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Facebook Gatecrashes VidCon

Photo of Tim Mulligan
by Tim Mulligan

Today sees the start of VidCon 2017, an annual event that is synonymous with the YouTubers who have used the world’s largest video platforms to create social talent- driven media businesses unique to the digital space YouTube’s video rival Facebook is now muscling in on proceedings. Facebook is sending an executive team to the event in a blatant attempt to drive native content creators away from the safe and familiar environment of the YouTube community.

At the Facebook Creators Lounge, smooth-talking Facebook execs will be present alongside Oculus Rift VR demonstrations, food, and freebies. Daniel Danker, the director of product overseeing Facebook Video and Facebook Live will participate in a panel discussion on “The Future of Facebook Video”, and Facebook’s VP of product, Fidji Simo will take part in a Fireside chat. Of particular significance to social talent will be the appearance of Instagram co-founder and CEO Kevin Systrom for an on-stage interview. Alongside this corporate push, there will be appearances by social talent who have now prioritized Facebook as their main creative distribution platform, led by actress and comedian Laura Clery. Laura’s 3 million likes on her Facebook page since its creation in 2015 stand in stark contrast to her 114 thousand YouTube channel subscribers gained since launching her YouTube channel 8 years ago. As a result, her most popular Facebook video has generated 13 million views compared to 1.5 million views on YouTube.

Why Native Content Creators Matter To Facebook

Facebook’s pivot into video was originally distinct from YouTube because it focused on short-form viral videos which autoplayed on users’ newsfeeds without the active participation of users, where a view is counted as a view after the first 3 seconds of autoplay. By such gamesmanship Facebook was able to triple its short-form video views in the first year of prioritizing video in its newsfeeds (2014-2015). However, since passing the 8 billion daily views in 2015, Facebook has stopped announcing daily views, suggesting that growth has stalled.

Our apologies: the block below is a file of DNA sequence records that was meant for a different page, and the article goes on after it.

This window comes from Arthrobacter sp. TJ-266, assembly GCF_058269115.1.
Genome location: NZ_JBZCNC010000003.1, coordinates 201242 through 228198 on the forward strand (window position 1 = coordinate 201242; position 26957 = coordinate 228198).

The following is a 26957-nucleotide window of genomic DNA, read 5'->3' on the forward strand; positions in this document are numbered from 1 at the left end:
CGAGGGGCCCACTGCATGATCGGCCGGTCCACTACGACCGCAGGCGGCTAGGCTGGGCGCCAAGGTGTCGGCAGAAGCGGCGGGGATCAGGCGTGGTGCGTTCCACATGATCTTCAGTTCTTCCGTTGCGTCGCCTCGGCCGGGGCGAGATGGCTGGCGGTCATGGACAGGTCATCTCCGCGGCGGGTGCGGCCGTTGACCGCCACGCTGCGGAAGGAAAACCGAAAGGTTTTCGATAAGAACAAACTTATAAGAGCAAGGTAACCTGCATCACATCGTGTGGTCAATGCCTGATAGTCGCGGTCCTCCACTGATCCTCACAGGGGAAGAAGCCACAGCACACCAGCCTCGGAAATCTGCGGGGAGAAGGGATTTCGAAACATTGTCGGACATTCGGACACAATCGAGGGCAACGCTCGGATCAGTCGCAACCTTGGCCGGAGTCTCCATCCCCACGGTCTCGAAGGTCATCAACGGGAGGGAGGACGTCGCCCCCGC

Facebook’s core ad-based business model is under threat. A display-based ad-serving business model built upon the mass PC (personal computer) consumption era is struggling to adapt to a mobile-centric landscape, where consumers are now using messaging apps as their primary means of interacting with their peer groups online. Add to this a heritage of using user generated content to drive engagement and Facebook now faces an existential revenue issue. The irony is that Facebook owns the two largest western messaging apps (WhatsApp and Messenger) and the fastest growing social app in the form of Instagram.

Last summer’s revelation that Facebook was  paying media companies and celebrities  to produce live video on the platform highlighted the social media giant’s first foray into directly commissioning media.  The hiring of College Humor co-founder, Ricky Van Veen, last December underlined the shift into becoming a traditional commissioning media company as Van Veen’s remit is to commission “House of Cards” calibre shows alongside new short-form content.

Alongside all this, there is the clear need to compete head to head with YouTube on digital user attention, which is at the core of Facebook’s value proposition to advertisers. Although the People and Vloggers channels as the sixth most viewed YouTube channel category it has only a 7th of the views gained by the music channels category on YouTube which remains the most popular on the platform, however its audiences are super engaged with an average of 1.4 subscribers per view. This compares with sports which has an average 4.65 subscribers per view-which means that Vloggers subscribers are 3.3 x as engaged with vlogging content as with sports content on YouTube.

Engagement Is King

Vlogging, therefore, represents a significant increased return on investment for video platforms looking to sell advertising on the back of user engagement. So Facebook needs to reach out to social talent who are already wary of Facebook’s multi-faceted revenue share model. Additionally the legacy of Facebook’s Pages strategy is one where audiences builders such as music artists were originally encourage to build page-based fan-bases only to be subsequently told that they would need to pay to continue to fully reach those carefully grown audiences on the platform.

Facebook is rapidly emerging into a new media player with unrivalled reach –its challenge is to convince native content creators to fly the nest from their YouTube home.

Tomorrow the battle for social talent between YouTube and Facebook truly begins.

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